Human brain activity is modified by a group of molecules called neuromodulators. However, little is known about how these molecules work and affect brain activity, due to inadequate tools. This project seeks to develop a state-of-the-art toolbox to study these important molecules. These new tools will enable scientists to track the movement of neuromodulators in the brain, determine their action on brain circuits, and reveal how they alter behavior. The interdisciplinary team takes a broad approach of combining bioengineering, cellular physiology, whole-brain imaging and behavior to develop and optimize these tools. Completion of this project will have several broad impacts. Scientifically, researchers will have access to a new set of tools for turning on or off the delivery of neuromodulators to specific regions of the brain in awake animals using light. The results will advance our understanding of how neuromodulators impact brain activity in localized brain regions and across the brain. The collaborative team will provide interdisciplinary training for graduate students and postdoctoral researchers with cutting-edge technologies in the fields of nanotechnology, engineering, chemistry, and neuroscience. This project will provide STEM education to K-12 students both in the lab and through community outreach programs. Finally, this project will also offer mentoring and research opportunities for women and underrepresented minorities.
Neuropeptides are important neuromodulators in the brain and yet remarkably little is known about their spatiotemporal spread, action on neural circuits, and effect on behavior. This proposal focuses on developing new neurotechnologies to study neuropeptide diffusion upon spatiotemporally controlled release (thread 1), their actions on brain circuits and behavior (thread 2), and brain-wide and circuit-specific activation patterns (thread 3). Specifically, this work will develop and understand a new class of photoswitchable nanovesicles that can be activated with widely available diode lasers and light emitting diodes. We will integrate this with a neuropeptide sensor, namely the cell-based neurotransmitter fluorescent-engineered receptor (CNiFER), to study neuropeptide (somatostatin, oxytocin) diffusion in the cortex and striatum upon photorelease. We will then investigate the impact of photoreleased oxytocin on brain circuits and social behavior in freely-moving animals. These efforts are closely integrated with the development of a new fluorescence resonance energy transfer (FRET)-based miniscope to detect behaviorally released neurotransmitters. Through a multi-modal functional magnetic resonance imaging platform, this research will determine the brain-wide and circuit- specific activation patterns of photoreleased oxytocin, thus enabling for the first time the integration of determining local neuropeptide signaling with brain-wide effects. These newly developed techniques will advance our understanding of the role of neuromodulators in the brain and more broadly, promote new neuropharmacology research where targeted delivery and localized release of a compound are currently unavailable.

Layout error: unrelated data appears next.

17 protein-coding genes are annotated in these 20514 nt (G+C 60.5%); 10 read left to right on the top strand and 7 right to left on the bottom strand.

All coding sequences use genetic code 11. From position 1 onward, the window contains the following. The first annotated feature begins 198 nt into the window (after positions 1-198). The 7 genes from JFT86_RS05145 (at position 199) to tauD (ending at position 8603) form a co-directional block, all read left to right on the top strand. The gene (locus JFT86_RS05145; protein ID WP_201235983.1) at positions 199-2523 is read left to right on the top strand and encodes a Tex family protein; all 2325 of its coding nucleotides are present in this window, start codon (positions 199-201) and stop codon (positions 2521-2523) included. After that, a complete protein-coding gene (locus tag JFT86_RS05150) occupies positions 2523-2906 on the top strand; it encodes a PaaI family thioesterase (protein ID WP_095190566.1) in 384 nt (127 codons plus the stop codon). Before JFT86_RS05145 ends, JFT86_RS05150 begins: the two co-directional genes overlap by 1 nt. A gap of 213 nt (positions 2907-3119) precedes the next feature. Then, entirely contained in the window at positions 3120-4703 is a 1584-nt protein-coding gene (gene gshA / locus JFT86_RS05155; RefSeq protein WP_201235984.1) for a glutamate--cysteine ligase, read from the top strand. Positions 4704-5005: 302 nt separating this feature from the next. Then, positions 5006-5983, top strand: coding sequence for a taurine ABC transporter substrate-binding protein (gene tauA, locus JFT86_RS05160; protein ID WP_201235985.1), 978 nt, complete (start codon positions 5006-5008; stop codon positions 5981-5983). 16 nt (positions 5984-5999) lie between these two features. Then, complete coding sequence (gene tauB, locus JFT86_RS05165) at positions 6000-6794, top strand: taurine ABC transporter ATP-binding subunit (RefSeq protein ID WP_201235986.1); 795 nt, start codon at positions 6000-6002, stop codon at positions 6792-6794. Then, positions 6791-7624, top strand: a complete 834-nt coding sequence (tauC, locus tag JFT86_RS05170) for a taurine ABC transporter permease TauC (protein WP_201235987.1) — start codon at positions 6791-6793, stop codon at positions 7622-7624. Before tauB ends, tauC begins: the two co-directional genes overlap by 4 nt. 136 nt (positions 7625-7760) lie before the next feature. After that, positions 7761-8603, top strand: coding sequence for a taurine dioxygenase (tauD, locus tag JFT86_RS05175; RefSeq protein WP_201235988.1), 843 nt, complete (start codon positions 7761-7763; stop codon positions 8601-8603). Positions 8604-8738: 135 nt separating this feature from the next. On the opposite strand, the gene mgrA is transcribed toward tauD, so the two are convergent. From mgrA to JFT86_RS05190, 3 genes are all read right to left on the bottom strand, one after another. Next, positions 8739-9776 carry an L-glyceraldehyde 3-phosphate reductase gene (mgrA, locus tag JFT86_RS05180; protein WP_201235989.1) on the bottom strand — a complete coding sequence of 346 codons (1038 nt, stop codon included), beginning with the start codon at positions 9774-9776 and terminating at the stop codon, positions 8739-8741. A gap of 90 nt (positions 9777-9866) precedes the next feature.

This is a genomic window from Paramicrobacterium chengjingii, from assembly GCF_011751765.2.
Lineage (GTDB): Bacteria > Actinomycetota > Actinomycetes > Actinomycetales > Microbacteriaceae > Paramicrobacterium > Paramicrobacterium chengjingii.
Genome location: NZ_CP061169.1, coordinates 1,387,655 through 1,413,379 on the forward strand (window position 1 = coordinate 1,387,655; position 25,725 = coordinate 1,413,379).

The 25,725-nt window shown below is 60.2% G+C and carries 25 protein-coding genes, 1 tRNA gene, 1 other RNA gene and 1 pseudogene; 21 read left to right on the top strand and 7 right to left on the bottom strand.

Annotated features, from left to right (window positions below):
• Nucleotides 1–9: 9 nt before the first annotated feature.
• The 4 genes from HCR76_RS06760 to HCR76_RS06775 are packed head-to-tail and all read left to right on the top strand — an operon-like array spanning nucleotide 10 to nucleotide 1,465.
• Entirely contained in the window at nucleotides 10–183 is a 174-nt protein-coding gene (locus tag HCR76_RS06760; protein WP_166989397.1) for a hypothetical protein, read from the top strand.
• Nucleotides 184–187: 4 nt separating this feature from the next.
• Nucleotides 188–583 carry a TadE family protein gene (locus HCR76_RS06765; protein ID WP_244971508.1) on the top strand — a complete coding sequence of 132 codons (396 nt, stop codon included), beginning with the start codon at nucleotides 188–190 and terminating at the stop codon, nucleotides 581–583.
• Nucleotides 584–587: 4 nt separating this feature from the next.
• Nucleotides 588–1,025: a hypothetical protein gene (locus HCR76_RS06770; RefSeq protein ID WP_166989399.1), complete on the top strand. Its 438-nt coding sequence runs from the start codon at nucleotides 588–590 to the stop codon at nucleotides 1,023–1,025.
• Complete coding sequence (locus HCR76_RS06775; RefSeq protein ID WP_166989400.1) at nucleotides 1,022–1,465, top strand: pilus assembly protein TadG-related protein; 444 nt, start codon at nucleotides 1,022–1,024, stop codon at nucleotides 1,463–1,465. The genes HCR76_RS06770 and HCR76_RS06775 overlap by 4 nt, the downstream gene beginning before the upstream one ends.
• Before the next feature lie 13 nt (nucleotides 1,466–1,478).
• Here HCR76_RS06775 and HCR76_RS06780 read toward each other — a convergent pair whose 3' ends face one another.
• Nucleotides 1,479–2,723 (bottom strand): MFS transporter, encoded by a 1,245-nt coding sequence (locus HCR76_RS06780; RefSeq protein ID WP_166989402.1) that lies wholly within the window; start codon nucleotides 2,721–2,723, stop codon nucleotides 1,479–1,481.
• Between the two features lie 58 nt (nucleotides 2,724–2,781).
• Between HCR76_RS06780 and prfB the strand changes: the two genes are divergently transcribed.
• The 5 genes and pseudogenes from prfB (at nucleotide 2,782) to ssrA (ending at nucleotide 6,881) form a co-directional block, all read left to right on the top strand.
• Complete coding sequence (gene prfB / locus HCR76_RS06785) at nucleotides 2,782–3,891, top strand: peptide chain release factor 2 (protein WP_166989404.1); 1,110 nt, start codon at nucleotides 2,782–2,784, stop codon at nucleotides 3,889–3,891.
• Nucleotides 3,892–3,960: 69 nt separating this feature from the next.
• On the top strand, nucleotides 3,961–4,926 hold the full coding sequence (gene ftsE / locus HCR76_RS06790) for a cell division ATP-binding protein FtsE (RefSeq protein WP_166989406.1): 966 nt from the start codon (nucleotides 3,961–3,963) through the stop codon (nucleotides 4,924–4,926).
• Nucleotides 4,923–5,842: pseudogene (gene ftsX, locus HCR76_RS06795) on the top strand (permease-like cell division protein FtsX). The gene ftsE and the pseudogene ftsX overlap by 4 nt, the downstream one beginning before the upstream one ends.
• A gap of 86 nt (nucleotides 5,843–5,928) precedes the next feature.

This award reflects NSF's statutory mission and has been deemed worthy of support through evaluation using the Foundation's intellectual merit and broader impacts review criteria.
|Effective start/end date||1/09/21 → 31/08/25|
- National Science Foundation: $999,929.00